POV: Through her/his eyes only

Sunday, September 18th, 2016

Seeing the world through your main character’s eyes.

Flash forward — when to backtrack.

Sunday, September 11th, 2016

Every character has a story that started someplace else. How to drop little bits from the past into the present.

Toning the midsection: Plotting

Sunday, September 4th, 2016

Just like people, this section can be flabby. Here are some plotting tips for keeping the middle of your novel tight.

From Here to Partway There: plotting the first 3rd.

Sunday, August 28th, 2016

You’ve figured out the ending and the plot points it takes to get there. Now it’s time to plot out the beginning third.

Connecting the dots: Plotting the last 3rd

Sunday, August 21st, 2016

What happens…just before?    Plotting the final 3rd of your novel, starting at your last scene.

Getting unstuck

Sunday, August 14th, 2016

Having trouble crafting a rough draft of that final scene? A tip to jumpstart.

Last Scene

Sunday, August 7th, 2016

First impressions are vital, but last images rule. Today we craft a rough draft of the last scene.

Banishing the critic.

Sunday, July 31st, 2016

Today we’re talking about banishing the critic. I imagine mine in a trench coat with a cigar, dribbling ashes all over my pages. Yours might be even scarier.
But let’s face it: Nobody can beat you up as thoroughly and eloquently as you can yourself.
So what’s a writer to do ?
Let’s start with what not to do.

  • Don’t medicate yourself…it might take away the edge, but you know what? It will also take away…the edge… that special thing that makes your work sing.
    No drugs, no alcohol. I know I sound like somebody’s mother, and oh, yeah, I am! You have to tolerate the anxiety of the blank page.
    But how? You’ll come up with your own techniques through time, but here are some that have worked for me:
  • Music. Songs. Played low through a set of headphones. Other people’s words seem to divert my critic enough so that I can get my words on the page.
  • Give yourself permission to write that truly spectacular bad draft.
  • Set a timer for fifteen minutes. And only write for fifteen. And then stop. Mid-sentence, mid-word, even mid-thought.
  • Remind yourself of what Samuel Beckett said: Fail. Fail again. Fail better!
  • Allow yourself to go down paths. Celebrate the ones that go nowhere, or go places you never intended. Allow yourself to fail, fail again, and fail better.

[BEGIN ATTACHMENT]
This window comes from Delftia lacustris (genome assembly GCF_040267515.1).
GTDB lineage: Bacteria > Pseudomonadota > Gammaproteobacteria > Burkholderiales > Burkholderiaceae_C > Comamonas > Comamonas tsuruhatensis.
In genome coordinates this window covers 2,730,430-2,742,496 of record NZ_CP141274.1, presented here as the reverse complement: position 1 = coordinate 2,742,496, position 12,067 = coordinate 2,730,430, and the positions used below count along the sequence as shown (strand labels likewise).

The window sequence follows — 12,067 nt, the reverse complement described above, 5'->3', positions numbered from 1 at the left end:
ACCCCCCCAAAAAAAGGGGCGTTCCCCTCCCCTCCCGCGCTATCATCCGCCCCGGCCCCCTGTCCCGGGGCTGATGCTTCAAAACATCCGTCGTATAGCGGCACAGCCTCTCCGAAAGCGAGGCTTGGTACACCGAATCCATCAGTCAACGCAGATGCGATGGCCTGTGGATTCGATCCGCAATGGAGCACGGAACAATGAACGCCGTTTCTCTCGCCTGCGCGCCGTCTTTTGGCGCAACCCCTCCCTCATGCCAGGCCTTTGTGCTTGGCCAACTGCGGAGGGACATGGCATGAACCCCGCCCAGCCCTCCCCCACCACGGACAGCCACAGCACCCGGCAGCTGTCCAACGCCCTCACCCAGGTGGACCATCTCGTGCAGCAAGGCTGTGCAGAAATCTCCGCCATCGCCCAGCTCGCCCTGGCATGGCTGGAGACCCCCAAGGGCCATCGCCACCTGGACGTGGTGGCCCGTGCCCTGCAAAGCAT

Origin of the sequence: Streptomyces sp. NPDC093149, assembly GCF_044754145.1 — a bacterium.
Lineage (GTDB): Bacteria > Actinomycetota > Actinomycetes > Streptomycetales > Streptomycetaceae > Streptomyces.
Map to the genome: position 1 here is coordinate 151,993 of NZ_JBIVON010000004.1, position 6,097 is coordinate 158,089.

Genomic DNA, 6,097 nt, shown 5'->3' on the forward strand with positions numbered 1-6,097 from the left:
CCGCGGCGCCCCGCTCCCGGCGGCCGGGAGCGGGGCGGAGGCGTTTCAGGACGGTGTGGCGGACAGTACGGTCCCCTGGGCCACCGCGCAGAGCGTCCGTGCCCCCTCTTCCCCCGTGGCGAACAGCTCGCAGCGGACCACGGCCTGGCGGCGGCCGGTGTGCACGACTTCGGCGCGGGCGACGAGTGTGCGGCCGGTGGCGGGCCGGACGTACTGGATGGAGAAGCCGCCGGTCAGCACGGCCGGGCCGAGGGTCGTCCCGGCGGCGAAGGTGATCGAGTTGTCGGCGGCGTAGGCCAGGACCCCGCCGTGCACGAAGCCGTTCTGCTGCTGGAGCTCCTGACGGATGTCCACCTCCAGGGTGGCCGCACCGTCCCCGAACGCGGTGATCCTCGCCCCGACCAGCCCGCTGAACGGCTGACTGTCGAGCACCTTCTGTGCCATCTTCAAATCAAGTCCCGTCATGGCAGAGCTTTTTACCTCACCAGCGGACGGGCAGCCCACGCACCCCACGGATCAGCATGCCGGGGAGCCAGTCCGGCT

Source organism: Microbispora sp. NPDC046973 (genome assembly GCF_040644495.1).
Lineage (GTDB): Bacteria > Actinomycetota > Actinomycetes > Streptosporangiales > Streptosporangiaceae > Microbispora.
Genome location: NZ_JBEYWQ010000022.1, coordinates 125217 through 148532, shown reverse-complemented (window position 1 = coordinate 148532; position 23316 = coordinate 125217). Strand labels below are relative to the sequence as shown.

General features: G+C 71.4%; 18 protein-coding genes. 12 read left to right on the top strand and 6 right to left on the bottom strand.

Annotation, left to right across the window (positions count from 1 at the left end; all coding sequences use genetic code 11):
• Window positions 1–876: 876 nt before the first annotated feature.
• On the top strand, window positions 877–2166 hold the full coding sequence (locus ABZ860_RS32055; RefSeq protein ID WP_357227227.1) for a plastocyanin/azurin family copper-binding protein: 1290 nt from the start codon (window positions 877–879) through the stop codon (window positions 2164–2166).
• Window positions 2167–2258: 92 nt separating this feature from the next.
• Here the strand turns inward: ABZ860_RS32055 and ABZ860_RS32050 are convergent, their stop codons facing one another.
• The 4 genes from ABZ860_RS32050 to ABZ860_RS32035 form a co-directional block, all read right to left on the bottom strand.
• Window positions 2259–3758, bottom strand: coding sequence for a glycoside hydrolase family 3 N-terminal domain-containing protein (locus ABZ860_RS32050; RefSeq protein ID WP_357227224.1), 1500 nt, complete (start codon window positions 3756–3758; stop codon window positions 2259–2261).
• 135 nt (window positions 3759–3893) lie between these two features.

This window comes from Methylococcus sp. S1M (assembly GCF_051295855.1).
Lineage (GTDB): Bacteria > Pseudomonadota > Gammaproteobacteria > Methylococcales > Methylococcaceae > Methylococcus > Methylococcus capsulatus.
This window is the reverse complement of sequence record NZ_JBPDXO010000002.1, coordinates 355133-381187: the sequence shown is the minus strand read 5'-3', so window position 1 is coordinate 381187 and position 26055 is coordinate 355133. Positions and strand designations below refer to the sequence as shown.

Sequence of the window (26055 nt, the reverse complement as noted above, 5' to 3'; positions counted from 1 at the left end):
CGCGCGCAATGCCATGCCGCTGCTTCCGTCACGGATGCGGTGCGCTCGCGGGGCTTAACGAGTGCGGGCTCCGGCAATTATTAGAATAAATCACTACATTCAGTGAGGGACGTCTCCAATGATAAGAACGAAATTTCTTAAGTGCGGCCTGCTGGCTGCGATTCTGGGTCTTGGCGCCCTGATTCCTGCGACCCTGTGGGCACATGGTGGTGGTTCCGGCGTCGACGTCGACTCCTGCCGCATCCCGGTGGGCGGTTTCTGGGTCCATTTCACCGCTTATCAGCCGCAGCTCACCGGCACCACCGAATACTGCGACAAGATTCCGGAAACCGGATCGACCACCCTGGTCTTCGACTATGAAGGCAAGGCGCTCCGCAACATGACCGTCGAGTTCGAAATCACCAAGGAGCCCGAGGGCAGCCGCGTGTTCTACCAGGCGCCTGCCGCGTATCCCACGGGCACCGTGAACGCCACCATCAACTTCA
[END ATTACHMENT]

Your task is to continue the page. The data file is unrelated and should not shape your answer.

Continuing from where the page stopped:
Here’s to a great week of exploration!

Mid-point scene: It’s all uphill from here.

Sunday, July 24th, 2016

Last week we talked about writing that first scene.     Today we talk about writing the mid-point scene.  This scene comes almost directly in the middle of your novel.
It’s the point of no return.    Where the stakes get high…and real.
Syd Field, who was a master at crafting screenplays, says that ideally, the mid-point scene is where the antagonist holds up a mirror and shows the protagonist his main flaw and that unless he fundamentally changes, he’s going to lose.    He’s pushed to the wall.   He has to change to survive.
That’s great advice for writing the mid-point scene in your novel.
Leading up to this mid-point scene, your character will have resisted—over and over—changing his behavior, but here, in this scene, he gets clarity.    He gets that the reason things are collapsing around him, that nothing he’s tried has worked, is because of …well…him.    He owns up to his own failures…and changes his behavior.
So…sketch out that mid-point scene where the mirror is held up and the protagonist has to change in order to get what he wants.
This is just a draft, but if you take a stab at this scene now, it will help drive the action of your script from that opening scene, to this midpoint.
Here are a few things to keep in mind:

  • Make it visual.    
    Let us see, taste, smell this moment where the protagonist gets that it’s his own behavior that’s created this mess.
  • Make it emotional.   
    This is the place to pull out the stops.   We need to feel the moment where your character shatters.  He’s created this mess.    This is his doing.   His blind spot.    His failure.    And his chance for redemption.
  • Make the stakes high.  
    We have to feel that it’s by no means a sure thing that this going to work.      Everything is riding on this.   He’s gambling.     It may be too late, but it’s the only move left.    He has to give up his flaw or die.  
    Literally, figuratively.

Write!   Have fun!   See you next week!

Another opening, another show: writing scene one.

Sunday, July 17th, 2016

Today we’re going to talk about crafting that all important first scene.
If you’ve been doing the assignments in these blogs, you’ve written out a draft of one of your must-have scenes.
That’s for practice.

And now today’s the day we’re going to figure out how your novel starts.

  • First—and this is without actually writing the scene yet—jot down a few notes about what has to happen in that scene.
  • Who is in the scene?
  • Where is the scene?
  • What do you want the reader to be worried about at the end of it?
    This is important. They’ve cracked open the book…they’ve stepped into this world you’ve created. Who’s there? And why? This is their introduction to who and what they’re going to worry about. Here are a few ideas to get you started:
  • Start the scene as late in the story as possible.
    For example, we don’t need to see the scene in which your main character is born…unless that’s important in some way to what you want the reader to worry about.
  • Start your first scene mid-scene, whenever possible. Plunk us down in the middle of it.
  • Start it with action. Have us get to know your main character as your character’s doing something.
  • Set the hook with the very first sentence.

Have fun. See you next week!